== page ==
Clive James opts for something different, a technical choice that alters the tonalities and movement of the verse altogether. He plumps for rhyming quatrains, and what he loses in swift unencumbered elegance he gains in a kind of moral heft, a stateliness; James's is a Comedy meant to be taken as a reminder of the poem's cultural durability, that its currency and vitality are constants yet.

The Divine Comedy is the precursor of the whole of modern history,” James writes, “and I hope this translation conveys enough of its model to show that [Dante] forecast the whole story in a single song: a song of lights.” The blood-boltered troughs of Hell are visionary glimpses of Treblinka and Kolyma, of the killing fields. The luminous geometry of the Paradiso, however, is a shot at pure aesthesis, the bodily self discarded in a perfection of music and light: trasumanar, indeed. Most recent translations of Dante have stuck to the Inferno, perhaps for its slaughterhouse melodrama, its raw physicality, its grounding in the world of political violence – more straightforwardly relevant to our modern sensibility. (Rolling news that stays news.) James's bid to muster his energies in rendering the three cantiche as a whole is a bold one, a worthy one, honouring Dante's intent. Eliot observed in writing of Dante: “The experience of a poem is the experience both of a moment and of a lifetime. It is very much like our intenser experiences of other human beings.”

23/04/2013

critic, interrupted

James Wood – The Fun Stuff

Ex cathedra pronouncements on the state of literature are gratingly at odds with the democratic spirit of modern Western culture. An Arnold or a Leavis would find themselves on the back foot, in a climate in which the Canon has been disparaged and dismantled by the academic soixante-huitards, and to contend for the intrinsic elitism of art is to confess to one's political bias. A fuzzy left-liberal consensus has made the expression of value-judgements somehow, at best, suspect; a matter of reactionary tendencies and ill-concealed disdain for the popular accessibility of the arts, creeping unbidden into neutral debate. As if to argue that some works will inevitably be better than others amounts to a self-betrayal, letting slip clues to a High Toryism of the spirit. (No coincidence that this wholesale enfranchisement of literary culture has portended the non-appearance of another Lionel Trilling, say.)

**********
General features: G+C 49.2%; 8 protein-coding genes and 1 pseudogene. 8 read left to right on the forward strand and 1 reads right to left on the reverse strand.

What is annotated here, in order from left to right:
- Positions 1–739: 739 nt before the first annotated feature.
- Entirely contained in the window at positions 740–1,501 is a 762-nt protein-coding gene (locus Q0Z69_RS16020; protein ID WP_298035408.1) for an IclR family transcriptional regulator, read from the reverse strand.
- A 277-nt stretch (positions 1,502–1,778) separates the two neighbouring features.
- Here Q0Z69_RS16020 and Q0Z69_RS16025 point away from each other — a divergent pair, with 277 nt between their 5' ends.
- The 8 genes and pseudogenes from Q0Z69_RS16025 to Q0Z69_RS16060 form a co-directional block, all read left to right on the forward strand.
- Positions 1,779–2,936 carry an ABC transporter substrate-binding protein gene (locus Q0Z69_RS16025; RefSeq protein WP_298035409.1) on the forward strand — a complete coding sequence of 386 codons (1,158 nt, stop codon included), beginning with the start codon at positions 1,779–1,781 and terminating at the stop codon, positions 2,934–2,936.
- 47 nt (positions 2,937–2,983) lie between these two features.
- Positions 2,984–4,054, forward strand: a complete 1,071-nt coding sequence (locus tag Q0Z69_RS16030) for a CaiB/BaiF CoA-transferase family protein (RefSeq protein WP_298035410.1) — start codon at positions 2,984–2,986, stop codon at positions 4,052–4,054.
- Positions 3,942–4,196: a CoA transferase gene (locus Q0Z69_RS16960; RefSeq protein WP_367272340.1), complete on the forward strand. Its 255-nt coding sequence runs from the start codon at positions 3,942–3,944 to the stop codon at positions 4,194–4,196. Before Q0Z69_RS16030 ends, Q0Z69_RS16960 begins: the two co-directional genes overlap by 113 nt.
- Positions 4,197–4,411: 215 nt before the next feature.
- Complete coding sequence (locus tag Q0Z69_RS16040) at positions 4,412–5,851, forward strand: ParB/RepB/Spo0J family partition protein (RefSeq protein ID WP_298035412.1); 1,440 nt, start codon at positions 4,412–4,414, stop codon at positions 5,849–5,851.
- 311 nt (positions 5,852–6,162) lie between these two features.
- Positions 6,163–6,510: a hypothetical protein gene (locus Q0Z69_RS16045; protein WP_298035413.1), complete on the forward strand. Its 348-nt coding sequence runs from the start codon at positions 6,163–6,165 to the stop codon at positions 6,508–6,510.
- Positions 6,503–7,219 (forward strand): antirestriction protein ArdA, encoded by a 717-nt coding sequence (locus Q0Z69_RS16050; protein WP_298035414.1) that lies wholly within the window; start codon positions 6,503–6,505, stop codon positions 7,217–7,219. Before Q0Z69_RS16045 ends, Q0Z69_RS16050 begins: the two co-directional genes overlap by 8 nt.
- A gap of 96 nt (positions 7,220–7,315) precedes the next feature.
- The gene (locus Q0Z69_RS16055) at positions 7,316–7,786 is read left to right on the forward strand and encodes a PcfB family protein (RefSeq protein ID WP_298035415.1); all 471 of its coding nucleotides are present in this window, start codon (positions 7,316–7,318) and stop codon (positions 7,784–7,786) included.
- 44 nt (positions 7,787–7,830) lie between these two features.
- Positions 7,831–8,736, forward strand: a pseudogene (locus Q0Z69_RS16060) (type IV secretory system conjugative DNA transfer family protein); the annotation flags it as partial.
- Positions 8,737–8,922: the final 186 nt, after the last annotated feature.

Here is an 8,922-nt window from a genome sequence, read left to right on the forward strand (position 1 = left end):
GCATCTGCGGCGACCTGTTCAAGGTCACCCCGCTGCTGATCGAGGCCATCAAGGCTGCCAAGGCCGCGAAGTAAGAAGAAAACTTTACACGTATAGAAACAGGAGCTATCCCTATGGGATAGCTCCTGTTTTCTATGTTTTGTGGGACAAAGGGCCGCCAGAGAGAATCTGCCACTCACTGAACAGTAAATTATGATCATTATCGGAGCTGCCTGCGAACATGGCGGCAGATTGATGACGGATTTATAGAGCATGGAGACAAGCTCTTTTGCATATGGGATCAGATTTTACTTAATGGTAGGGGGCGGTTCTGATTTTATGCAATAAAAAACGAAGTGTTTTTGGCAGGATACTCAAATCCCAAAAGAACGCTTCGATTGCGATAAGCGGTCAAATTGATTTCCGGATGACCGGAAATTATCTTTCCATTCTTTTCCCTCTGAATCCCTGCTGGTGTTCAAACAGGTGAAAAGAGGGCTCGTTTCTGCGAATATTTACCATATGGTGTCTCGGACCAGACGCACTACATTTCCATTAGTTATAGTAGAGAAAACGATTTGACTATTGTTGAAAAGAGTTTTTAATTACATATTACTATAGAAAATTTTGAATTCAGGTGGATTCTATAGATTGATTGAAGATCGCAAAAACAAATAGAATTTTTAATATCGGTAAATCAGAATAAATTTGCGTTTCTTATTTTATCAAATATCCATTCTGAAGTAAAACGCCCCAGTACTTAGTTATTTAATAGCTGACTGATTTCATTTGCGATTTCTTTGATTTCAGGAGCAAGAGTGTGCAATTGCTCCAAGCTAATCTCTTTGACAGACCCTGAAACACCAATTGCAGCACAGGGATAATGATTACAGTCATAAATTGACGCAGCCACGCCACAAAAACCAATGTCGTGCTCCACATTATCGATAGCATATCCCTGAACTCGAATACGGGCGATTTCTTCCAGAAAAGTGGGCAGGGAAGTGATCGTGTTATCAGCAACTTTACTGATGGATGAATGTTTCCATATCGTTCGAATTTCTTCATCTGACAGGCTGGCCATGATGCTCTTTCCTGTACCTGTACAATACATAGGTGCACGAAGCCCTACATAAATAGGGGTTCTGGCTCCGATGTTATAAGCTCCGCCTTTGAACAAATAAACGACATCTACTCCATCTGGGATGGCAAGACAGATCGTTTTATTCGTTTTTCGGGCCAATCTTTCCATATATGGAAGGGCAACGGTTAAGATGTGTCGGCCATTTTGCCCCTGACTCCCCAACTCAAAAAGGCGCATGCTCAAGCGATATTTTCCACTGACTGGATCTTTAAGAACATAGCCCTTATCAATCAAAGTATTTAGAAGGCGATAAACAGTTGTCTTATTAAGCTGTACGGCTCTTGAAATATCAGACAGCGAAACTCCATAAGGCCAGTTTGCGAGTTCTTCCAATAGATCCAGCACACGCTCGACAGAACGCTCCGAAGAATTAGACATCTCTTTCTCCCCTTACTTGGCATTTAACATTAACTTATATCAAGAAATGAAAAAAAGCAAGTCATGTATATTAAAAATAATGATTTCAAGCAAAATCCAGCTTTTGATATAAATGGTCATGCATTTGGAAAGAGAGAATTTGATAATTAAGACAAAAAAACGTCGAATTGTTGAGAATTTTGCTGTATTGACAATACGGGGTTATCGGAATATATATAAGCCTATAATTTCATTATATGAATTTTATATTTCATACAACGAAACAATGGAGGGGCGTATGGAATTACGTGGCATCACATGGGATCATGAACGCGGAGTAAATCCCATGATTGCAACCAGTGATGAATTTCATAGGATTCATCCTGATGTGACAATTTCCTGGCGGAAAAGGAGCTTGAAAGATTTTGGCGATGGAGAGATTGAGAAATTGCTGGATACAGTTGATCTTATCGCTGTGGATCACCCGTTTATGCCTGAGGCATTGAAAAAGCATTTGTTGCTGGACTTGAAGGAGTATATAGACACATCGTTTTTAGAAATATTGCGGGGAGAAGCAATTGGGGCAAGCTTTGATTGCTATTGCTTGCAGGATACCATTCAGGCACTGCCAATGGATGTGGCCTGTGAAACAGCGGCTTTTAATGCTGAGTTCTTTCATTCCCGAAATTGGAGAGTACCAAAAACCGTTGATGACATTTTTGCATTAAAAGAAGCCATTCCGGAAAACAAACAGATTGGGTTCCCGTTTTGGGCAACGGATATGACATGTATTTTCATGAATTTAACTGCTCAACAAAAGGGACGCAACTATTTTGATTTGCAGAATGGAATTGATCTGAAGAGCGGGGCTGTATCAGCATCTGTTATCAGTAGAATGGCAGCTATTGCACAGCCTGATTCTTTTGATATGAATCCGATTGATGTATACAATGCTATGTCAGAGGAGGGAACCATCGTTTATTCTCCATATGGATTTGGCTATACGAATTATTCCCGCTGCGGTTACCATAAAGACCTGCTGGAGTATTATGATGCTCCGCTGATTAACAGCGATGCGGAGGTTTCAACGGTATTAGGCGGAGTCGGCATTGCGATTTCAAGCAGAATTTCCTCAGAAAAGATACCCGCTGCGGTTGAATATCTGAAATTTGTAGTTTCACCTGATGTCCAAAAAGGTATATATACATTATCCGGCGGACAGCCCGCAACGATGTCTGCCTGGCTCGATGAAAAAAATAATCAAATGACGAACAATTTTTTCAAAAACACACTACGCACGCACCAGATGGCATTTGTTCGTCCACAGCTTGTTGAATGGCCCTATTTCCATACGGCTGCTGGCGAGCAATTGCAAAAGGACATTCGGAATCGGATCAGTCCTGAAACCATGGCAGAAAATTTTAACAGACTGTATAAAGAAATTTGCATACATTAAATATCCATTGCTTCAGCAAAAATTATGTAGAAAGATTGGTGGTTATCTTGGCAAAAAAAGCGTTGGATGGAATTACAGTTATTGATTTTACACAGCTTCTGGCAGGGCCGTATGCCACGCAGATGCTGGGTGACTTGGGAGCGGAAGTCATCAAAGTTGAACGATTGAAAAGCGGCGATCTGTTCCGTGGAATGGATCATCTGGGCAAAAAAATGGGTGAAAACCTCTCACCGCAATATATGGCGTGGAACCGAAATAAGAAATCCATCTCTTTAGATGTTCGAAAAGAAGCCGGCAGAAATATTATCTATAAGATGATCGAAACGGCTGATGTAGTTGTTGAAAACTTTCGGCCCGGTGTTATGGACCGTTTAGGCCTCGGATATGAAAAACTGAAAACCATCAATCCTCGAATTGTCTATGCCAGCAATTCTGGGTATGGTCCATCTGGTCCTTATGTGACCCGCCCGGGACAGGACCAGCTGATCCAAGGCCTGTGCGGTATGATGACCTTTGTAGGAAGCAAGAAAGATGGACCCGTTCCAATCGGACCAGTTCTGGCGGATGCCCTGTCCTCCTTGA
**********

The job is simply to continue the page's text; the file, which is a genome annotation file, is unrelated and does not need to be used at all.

James Wood emerged as precisely the kind of heir-presumptive to F.R. Leavis at precisely the moment when the distrust of the critic-as-aesthete had become so rooted in cultural discourse, that he seemed almost wilfully retrograde. Marxisant scholars like Raymond Williams and politically engaged savants of the sort best exemplified by Edward Said had among them contrived to make any discussion of culture that wasn't au fond political appear faintly absurd. Criticism was to be a perilous negotiation with power structures, a demarche in the extra-literary sphere. Whereas 'traditional' criticism - hidebound, reactionary - was reduced to a mazurka of mendacities. Said, for one, could elucidate the rhetorical and narratological strategies of Conrad as deftly as Lionel Trilling; but this was in the service of a broader political vision. A critical reading uninflected by some form of political emergency was fluff. Moralism of the Leavisian stripe - involved in an examination of what constituted a good life well-lived - yielded to a more expansive theory of literature, founded on principles drawn from the radicalism of the sixties, progressive, disaggregrative, angry.

A refusal of this fundamental orientation seemed perverse, ideologically unsound. But James Wood wrote out of the rejected mode. The Broken Estate, his first collection of essays, was written under the sign not of political activism, but was theological in its complexion. Its seriousness gestured not towards a horizon of revolutionary violence - or even Comtean social melioration - but towards an idea of literary fiction as the disjecta membra of a universe from which God had been summarily evicted.